The process for enabling Community is quick and easy. We’ll even make channels for you if you need one!

You’ll also be offered a few optional toggles, such as setting your server’s Default Notifications to Mentions Only. Newly-created Discord servers start with notifications set to all messages, which means every time someone posts any message, they’ll be notified about it.

As your community starts getting bigger and bigger, it can get tiresome to get notified of every message. We recommend turning this on to get ahead of the curve, as disabling these notifications within your server settings won’t retroactively disable it for existing server members.

Now that you have it all set up and ready to welcome new members, the real work begins: maintaining a community that people want to be a part of.

Give ’em a Reason to Stay

As your server grows further, it’s important to keep everyone excited to be a part of your community. People from all over the world join communities on Discord because they want to be a part of something more, and you and your moderation team are what make it possible.

It’s good practice to regularly take a step back and ask the following questions: What are ways that you can bring excitement to your community and give them a reason to stick around? What makes your community unique compared to the others, and how can you capitalize on that spark?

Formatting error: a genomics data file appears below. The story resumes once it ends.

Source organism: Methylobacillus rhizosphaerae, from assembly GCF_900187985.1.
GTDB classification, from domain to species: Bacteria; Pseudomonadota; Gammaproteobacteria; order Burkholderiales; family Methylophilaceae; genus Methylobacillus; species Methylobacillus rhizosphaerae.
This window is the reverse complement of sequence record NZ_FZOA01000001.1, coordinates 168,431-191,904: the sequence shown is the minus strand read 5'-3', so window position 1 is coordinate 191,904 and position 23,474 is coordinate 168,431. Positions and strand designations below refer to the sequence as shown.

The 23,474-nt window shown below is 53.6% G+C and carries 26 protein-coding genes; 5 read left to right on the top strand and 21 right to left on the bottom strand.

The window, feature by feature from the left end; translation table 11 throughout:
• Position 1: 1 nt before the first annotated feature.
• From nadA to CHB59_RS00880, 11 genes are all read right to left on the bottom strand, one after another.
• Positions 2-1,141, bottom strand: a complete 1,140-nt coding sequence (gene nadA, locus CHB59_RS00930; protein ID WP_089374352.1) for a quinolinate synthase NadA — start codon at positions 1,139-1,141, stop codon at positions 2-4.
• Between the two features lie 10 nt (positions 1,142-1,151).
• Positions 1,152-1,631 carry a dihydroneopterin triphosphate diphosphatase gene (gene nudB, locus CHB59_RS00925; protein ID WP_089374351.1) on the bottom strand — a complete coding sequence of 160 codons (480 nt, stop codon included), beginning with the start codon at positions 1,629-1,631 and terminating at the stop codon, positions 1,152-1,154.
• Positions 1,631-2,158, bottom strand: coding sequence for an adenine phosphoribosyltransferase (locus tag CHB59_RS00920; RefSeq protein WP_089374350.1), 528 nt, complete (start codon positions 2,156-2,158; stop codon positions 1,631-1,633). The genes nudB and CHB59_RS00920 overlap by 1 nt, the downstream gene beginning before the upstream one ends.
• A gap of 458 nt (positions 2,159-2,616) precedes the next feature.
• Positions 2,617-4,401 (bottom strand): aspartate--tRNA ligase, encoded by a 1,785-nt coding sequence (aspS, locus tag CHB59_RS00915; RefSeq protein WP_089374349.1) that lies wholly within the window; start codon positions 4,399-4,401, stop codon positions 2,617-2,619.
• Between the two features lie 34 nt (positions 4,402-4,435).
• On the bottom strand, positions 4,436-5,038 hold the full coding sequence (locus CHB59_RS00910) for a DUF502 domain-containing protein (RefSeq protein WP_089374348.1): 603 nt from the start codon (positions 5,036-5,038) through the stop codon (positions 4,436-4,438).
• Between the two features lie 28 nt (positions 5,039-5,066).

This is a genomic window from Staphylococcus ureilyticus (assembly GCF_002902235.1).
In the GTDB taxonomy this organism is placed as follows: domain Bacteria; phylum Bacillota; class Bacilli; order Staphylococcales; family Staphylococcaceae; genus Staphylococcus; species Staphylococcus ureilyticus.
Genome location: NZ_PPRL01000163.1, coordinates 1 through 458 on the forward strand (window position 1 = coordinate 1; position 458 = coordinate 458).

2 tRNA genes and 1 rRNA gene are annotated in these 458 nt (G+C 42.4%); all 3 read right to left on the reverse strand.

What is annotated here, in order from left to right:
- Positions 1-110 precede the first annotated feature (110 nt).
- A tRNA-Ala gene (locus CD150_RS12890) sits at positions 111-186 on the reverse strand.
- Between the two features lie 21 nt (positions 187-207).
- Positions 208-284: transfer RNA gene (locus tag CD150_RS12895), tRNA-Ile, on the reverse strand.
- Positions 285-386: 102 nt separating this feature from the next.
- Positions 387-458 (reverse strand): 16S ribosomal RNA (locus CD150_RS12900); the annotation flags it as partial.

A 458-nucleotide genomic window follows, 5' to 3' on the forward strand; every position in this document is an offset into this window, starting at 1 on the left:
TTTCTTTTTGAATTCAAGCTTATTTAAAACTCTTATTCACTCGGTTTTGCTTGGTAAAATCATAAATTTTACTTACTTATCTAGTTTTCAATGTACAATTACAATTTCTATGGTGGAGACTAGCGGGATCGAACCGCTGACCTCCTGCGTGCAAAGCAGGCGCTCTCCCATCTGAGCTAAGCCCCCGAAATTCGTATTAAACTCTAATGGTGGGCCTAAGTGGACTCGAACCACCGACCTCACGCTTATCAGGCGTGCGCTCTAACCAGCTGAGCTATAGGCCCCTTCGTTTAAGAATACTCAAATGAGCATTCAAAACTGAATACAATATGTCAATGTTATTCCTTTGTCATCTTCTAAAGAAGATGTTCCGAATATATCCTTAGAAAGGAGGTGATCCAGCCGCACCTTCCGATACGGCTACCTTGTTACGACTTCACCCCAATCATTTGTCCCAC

The Plants Pals server from our last blog is growing up and running regular events.

The types of activities that can fit your community can vary depending on what your server’s about. If you’re an artist or creator, consider having collaborative art or feedback sessions where community members can share their own creations they’re proud of. Events like this help your community build more intimate connections with each other — nobody likes to be another face in the crowd.

What if you’re not as artistically inclined? The idea of collaboration isn’t limited to art — these ideas can easily transfer to video game or book reviews, coding, beauty tips, and a ton more. If everyone’s gathered to your server for a certain reason, they’ve likely got plenty they want to share with like-minded individuals.

The Plant Pals server is running a photography competition! Graggle might need a bit of help though.

When you’re thinking of things to do with your community, remember that you don’t have to stick with events solely within your server’s theme. You might join a hiking server to talk about hiking, but that doesn’t mean hiking is the only thing you do. (Unless hiking 24/7 is really all you do, in which case, that’s impressive.)